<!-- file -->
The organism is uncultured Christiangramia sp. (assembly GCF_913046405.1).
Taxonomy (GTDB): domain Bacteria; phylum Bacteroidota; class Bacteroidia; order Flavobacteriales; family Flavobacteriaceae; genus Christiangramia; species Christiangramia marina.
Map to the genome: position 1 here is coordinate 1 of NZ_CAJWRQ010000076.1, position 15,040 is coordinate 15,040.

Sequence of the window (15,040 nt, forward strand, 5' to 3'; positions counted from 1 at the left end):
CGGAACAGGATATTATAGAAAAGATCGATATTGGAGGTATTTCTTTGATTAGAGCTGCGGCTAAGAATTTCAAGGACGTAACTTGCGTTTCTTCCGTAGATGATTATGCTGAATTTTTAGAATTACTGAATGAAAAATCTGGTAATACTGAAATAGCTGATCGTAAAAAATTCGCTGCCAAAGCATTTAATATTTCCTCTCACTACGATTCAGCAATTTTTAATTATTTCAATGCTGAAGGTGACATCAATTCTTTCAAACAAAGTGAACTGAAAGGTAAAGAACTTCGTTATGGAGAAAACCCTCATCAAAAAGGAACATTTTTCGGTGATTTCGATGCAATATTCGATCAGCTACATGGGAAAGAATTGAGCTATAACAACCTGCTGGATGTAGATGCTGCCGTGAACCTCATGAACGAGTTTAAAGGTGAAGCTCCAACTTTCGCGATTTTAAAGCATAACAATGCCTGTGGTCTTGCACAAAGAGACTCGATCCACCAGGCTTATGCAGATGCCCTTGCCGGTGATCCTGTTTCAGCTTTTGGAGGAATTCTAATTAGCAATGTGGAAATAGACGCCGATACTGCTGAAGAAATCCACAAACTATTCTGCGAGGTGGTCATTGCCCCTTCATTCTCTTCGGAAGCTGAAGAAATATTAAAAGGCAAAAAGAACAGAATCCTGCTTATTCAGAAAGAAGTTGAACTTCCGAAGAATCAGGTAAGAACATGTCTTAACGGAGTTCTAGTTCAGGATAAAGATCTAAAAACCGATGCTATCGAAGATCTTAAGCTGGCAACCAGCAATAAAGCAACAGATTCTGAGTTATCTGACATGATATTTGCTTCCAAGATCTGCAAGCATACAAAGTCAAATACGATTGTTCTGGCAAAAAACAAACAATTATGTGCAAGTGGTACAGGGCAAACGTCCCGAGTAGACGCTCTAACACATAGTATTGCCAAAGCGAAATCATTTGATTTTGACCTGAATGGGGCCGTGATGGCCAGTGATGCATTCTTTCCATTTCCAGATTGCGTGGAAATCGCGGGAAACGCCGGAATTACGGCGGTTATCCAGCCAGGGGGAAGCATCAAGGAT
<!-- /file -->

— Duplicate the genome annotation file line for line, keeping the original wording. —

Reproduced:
The organism is uncultured Christiangramia sp. (assembly GCF_913046405.1).
Taxonomy (GTDB): domain Bacteria; phylum Bacteroidota; class Bacteroidia; order Flavobacteriales; family Flavobacteriaceae; genus Christiangramia; species Christiangramia marina.
Map to the genome: position 1 here is coordinate 1 of NZ_CAJWRQ010000076.1, position 15,040 is coordinate 15,040.

Sequence of the window (15,040 nt, forward strand, 5' to 3'; positions counted from 1 at the left end):
CGGAACAGGATATTATAGAAAAGATCGATATTGGAGGTATTTCTTTGATTAGAGCTGCGGCTAAGAATTTCAAGGACGTAACTTGCGTTTCTTCCGTAGATGATTATGCTGAATTTTTAGAATTACTGAATGAAAAATCTGGTAATACTGAAATAGCTGATCGTAAAAAATTCGCTGCCAAAGCATTTAATATTTCCTCTCACTACGATTCAGCAATTTTTAATTATTTCAATGCTGAAGGTGACATCAATTCTTTCAAACAAAGTGAACTGAAAGGTAAAGAACTTCGTTATGGAGAAAACCCTCATCAAAAAGGAACATTTTTCGGTGATTTCGATGCAATATTCGATCAGCTACATGGGAAAGAATTGAGCTATAACAACCTGCTGGATGTAGATGCTGCCGTGAACCTCATGAACGAGTTTAAAGGTGAAGCTCCAACTTTCGCGATTTTAAAGCATAACAATGCCTGTGGTCTTGCACAAAGAGACTCGATCCACCAGGCTTATGCAGATGCCCTTGCCGGTGATCCTGTTTCAGCTTTTGGAGGAATTCTAATTAGCAATGTGGAAATAGACGCCGATACTGCTGAAGAAATCCACAAACTATTCTGCGAGGTGGTCATTGCCCCTTCATTCTCTTCGGAAGCTGAAGAAATATTAAAAGGCAAAAAGAACAGAATCCTGCTTATTCAGAAAGAAGTTGAACTTCCGAAGAATCAGGTAAGAACATGTCTTAACGGAGTTCTAGTTCAGGATAAAGATCTAAAAACCGATGCTATCGAAGATCTTAAGCTGGCAACCAGCAATAAAGCAACAGATTCTGAGTTATCTGACATGATATTTGCTTCCAAGATCTGCAAGCATACAAAGTCAAATACGATTGTTCTGGCAAAAAACAAACAATTATGTGCAAGTGGTACAGGGCAAACGTCCCGAGTAGACGCTCTAACACATAGTATTGCCAAAGCGAAATCATTTGATTTTGACCTGAATGGGGCCGTGATGGCCAGTGATGCATTCTTTCCATTTCCAGATTGCGTGGAAATCGCGGGAAACGCCGGAATTACGGCGGTTATCCAGCCAGGGGGAAGCATCAAGGAT